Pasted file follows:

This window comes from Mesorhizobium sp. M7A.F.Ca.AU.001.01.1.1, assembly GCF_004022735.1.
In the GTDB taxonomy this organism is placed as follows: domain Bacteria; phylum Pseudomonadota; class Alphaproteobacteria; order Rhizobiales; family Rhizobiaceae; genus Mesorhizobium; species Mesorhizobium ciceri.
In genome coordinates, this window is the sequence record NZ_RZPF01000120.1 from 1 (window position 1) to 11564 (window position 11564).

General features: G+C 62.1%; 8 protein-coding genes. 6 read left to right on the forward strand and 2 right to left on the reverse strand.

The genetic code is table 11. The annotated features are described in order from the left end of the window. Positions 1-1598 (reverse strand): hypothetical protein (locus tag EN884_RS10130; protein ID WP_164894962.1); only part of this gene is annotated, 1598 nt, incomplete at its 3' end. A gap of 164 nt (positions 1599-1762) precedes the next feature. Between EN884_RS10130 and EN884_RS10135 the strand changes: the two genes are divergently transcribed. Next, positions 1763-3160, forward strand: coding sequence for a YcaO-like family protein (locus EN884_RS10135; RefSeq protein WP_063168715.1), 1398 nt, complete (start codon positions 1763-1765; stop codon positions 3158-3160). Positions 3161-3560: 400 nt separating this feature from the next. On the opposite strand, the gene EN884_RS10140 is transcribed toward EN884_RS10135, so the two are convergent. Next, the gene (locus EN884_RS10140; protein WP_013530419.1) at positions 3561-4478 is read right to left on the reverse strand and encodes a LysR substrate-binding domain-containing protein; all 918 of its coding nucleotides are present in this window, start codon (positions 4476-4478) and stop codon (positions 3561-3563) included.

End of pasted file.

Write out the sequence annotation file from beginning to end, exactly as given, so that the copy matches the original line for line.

This window comes from Mesorhizobium sp. M7A.F.Ca.AU.001.01.1.1, assembly GCF_004022735.1.
In the GTDB taxonomy this organism is placed as follows: domain Bacteria; phylum Pseudomonadota; class Alphaproteobacteria; order Rhizobiales; family Rhizobiaceae; genus Mesorhizobium; species Mesorhizobium ciceri.
In genome coordinates, this window is the sequence record NZ_RZPF01000120.1 from 1 (window position 1) to 11564 (window position 11564).

General features: G+C 62.1%; 8 protein-coding genes. 6 read left to right on the forward strand and 2 right to left on the reverse strand.

The genetic code is table 11. The annotated features are described in order from the left end of the window. Positions 1-1598 (reverse strand): hypothetical protein (locus tag EN884_RS10130; protein ID WP_164894962.1); only part of this gene is annotated, 1598 nt, incomplete at its 3' end. A gap of 164 nt (positions 1599-1762) precedes the next feature. Between EN884_RS10130 and EN884_RS10135 the strand changes: the two genes are divergently transcribed. Next, positions 1763-3160, forward strand: coding sequence for a YcaO-like family protein (locus EN884_RS10135; RefSeq protein WP_063168715.1), 1398 nt, complete (start codon positions 1763-1765; stop codon positions 3158-3160). Positions 3161-3560: 400 nt separating this feature from the next. On the opposite strand, the gene EN884_RS10140 is transcribed toward EN884_RS10135, so the two are convergent. Next, the gene (locus EN884_RS10140; protein WP_013530419.1) at positions 3561-4478 is read right to left on the reverse strand and encodes a LysR substrate-binding domain-containing protein; all 918 of its coding nucleotides are present in this window, start codon (positions 4476-4478) and stop codon (positions 3561-3563) included.